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Effective BGP Policy Control

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Micah Bartell and Randy Zhang explore the various aspects of BGP policy control, including Policy control techniques, Conditional advertisement, Aggregation and deaggregation, Local AS, QoS policy propagation, and BGP policy accounting.
This chapter is from the book

This chapter is from the book

Throughout this book, you have learned that BGP is first and foremost a policy tool. This results in BGP's being used to build very complex policy-based architectures. The protocol itself provides a list of attributes through which you can set policies. Additionally, Cisco IOS software further expands and enhances what is available with additional tools and knobs. This chapter examines these tools and how you can use them to build complex and effective BGP policies.

Policy Control Techniques

BGP employs many common policy control techniques. This section starts with regular expressions and then describes various forms of filter lists, route maps, and policy lists.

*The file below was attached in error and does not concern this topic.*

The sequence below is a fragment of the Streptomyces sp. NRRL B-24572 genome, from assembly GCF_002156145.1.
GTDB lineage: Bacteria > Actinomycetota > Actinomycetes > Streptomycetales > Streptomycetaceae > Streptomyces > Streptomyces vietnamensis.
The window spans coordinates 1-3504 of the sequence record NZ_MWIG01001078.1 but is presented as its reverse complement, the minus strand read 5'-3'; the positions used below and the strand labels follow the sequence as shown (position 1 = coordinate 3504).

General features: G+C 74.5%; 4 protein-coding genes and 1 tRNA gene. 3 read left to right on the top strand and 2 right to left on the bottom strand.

Regular Expression

A regular expression is a formula for matching strings that follow a certain pattern. It evaluates text data and returns an answer of true or false. In other words, either the expression correctly describes the data, or it does not.

A regular expression is foremost a tool. For example, a regular expression can help extract the needed information from a large IOS output quickly, as shown in Example 4-1.

Example 4-1 Regular Expression to Extract All Neighbors' Maximum Data Segment Sizes

R2#show ip bgp neighbors | include max data segment
Datagrams (max data segment is 1460 bytes):
Datagrams (max data segment is 1460 bytes):
Datagrams (max data segment is 1460 bytes):

As a formula, a regular expression allows pattern matching in BGP AS_PATH and community policy settings. Example 4-2 shows the use of a regular expression to describe an AS_PATH pattern that matches all AS_PATHs that are originated from the neighboring AS 100.

Example 4-2 Regular Expression Matches AS_PATH Patterns

ip as-path access-list permit ^(100_)+$

Components of a Regular Expression

A regular expression consists of two types of characters:

  • Characters to be matched, or regular characters

  • Control characters or metacharacters that have special meanings

To really make good use of regular expressions, it is critical to understand the control characters and how they are used. Control characters can be grouped into three types: